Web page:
So as much as I am pro- the Slow Food Movement, and as much as I am acknowledge certain modern conveniences are necessary, I am still proposing a new term. As much as I am moving toward more sustainable models for using the Urban Farmer’s hard-earned produce, I am still failing. Too much is still landing in the compost bin, and I am still shy about canning (do the jars really need to be sanitized that much?), but with each sweet cherry bite, I’m aiming to hustle harder. Care to join my movement?
Cherry Pie with a Whole Grain Basil Flower Crust
Adapted from Bon Appétit
About This Recipe: The combination of almond flour and white whole wheat flour give this crust a toasty look and a nutty flower. I added flowers from a Sweet Basil plant for a floral accent to the crust. Alternately, use fresh basil or sweet basil for an herbal accent.
Starting an episode of The Chef’s Table on Netflix somehow initiates a chemical reaction which bonds my molecules to those of the couch (#science). I become glued to the cushions, obsessively committed to consuming as many episodes as I can before my eyes become heavy, the whiskey drinks kick in, and I fall asleep in some unattractive, gangly pose and then have to will every fiber of my being to go to my actual bed. The show inspires me, to say the least.
Aside from the dance of the camera, the insane food creations, the remote jet-setting possibilities, and the heartfelt personal stories, what drew me most in season two was the idea of the “nudge.” A few chefs mentioned a moment when they were hitting their stride, and a voice of reason would say “you’re almost there, but you need _________.” In the case of the self-taught Ana Roš, a food critic friend told her she was getting good, but she’d be great once she started to pull from and appreciate her Slovenian roots.
The friend’s words stuck with her, and she began to explore her region, visiting cheesemongers in the early morning, when the green mountains were still misty. She began to fish from the crystal blue waters of the Soca River. She began to cherish and preserve her culture through her own creative updates and twists. She set out to be a diplomat, wound up as a chef, and arguably, through hard work, fierce dedication and a little nudge, she became a diplomat for Slovenia nonetheless.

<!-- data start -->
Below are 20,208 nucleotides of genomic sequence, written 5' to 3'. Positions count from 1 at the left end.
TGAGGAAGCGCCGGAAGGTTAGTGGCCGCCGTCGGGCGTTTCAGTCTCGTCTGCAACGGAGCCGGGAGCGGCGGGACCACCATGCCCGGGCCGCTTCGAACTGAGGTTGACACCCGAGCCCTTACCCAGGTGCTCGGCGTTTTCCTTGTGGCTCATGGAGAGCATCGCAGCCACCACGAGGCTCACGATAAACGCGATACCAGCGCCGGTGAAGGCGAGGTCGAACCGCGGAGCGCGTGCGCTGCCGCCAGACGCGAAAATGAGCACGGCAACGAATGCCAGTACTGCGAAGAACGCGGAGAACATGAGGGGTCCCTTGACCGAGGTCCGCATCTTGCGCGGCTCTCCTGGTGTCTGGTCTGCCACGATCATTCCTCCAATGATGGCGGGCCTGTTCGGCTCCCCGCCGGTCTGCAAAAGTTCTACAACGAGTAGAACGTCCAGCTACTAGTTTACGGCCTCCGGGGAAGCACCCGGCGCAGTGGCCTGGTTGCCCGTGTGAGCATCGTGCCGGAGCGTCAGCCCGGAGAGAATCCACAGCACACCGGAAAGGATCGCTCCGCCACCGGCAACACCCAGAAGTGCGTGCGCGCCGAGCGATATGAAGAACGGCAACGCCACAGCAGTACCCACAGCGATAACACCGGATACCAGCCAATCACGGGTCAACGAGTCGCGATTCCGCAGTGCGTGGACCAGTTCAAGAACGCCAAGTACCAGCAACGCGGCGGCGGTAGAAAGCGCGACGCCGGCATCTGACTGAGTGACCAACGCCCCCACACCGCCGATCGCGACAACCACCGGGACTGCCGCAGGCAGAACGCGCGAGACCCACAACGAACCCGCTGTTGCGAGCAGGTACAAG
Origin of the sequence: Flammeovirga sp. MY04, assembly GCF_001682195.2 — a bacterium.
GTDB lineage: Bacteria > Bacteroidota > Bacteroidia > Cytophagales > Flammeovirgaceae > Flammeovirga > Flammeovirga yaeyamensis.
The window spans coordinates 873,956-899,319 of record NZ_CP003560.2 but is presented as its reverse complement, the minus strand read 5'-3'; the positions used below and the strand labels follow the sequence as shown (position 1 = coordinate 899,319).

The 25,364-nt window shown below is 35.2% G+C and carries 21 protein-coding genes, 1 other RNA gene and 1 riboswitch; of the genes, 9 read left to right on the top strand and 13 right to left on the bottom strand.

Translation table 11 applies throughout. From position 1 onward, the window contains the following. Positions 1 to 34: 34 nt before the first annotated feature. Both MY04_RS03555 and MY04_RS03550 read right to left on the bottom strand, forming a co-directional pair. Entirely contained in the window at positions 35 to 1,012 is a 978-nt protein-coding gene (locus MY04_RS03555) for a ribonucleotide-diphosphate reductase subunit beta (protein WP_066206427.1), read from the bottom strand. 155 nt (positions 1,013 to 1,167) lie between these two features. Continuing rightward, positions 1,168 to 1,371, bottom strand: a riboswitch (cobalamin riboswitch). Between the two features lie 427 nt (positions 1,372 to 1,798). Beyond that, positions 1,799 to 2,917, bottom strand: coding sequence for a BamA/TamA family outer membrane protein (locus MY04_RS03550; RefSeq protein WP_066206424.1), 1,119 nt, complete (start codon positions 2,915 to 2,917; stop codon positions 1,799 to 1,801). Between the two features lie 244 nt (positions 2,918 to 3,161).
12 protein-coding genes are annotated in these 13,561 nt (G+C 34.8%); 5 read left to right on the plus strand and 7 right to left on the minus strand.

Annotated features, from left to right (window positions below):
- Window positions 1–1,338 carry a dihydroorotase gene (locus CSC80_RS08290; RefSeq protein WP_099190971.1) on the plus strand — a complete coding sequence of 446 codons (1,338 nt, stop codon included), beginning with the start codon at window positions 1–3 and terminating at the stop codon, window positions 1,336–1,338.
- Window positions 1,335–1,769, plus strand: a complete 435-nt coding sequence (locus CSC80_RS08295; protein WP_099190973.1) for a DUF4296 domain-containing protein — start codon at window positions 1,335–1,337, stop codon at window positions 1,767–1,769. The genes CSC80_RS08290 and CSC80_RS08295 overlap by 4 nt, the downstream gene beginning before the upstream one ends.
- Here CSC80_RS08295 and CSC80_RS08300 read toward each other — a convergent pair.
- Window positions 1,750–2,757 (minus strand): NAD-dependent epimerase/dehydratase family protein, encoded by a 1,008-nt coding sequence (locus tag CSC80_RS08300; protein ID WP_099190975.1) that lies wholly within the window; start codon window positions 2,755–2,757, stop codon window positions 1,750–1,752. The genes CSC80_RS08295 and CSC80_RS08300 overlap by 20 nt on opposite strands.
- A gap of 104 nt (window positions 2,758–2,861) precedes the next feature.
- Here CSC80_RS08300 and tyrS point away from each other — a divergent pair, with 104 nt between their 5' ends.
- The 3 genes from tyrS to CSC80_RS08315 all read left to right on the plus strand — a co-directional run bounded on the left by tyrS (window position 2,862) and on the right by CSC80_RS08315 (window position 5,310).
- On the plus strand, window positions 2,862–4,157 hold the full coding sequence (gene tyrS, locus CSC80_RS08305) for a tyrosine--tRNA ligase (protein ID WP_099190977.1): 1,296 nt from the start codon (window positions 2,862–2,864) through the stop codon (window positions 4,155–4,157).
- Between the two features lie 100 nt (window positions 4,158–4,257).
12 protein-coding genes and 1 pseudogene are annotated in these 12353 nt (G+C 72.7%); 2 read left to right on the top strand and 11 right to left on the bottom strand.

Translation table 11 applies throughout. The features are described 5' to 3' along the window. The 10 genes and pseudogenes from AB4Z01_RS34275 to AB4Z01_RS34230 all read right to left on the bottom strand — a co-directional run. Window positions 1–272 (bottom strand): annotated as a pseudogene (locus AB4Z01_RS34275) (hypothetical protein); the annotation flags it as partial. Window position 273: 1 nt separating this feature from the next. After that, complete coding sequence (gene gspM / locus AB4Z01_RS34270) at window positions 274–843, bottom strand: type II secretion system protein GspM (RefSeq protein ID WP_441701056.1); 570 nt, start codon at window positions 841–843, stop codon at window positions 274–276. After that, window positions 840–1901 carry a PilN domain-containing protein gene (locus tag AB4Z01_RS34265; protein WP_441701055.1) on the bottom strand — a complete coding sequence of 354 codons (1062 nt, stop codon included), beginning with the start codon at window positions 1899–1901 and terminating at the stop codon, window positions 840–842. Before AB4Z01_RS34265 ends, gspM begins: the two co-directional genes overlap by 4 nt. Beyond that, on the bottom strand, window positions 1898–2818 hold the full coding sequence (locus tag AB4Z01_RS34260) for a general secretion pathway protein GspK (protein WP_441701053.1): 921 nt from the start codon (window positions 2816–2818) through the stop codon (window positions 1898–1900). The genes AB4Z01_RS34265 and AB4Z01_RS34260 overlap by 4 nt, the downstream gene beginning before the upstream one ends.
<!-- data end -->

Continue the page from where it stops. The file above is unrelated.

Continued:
I’m going to go on a limb here to break that cautionary writing guideline about avoiding the use of “all, none, every, never, etc” to say that all of us need a little nudge sometimes, even those arrogant bastards who were born with enough confidence to try anything and put their names on everything. Even those types need nudges toward greatness sometimes, or I’m just projecting that need because I need a nudge every now and then.
At any given moment, I have a back burner stewing with ideas for shops, bakeries, retreats, art, workshops, products, illustrations, etc. Whether it’s fear, distraction, not enough hours in the day or a lack of funding, a lot of these ideas just continue to simmer. Sometimes the ideas themselves nudge me, nagging at me, lodging in my head like strikers rallying for their right to exist.
But other times, a lot of times, it’s this guy… The Urban Farmer.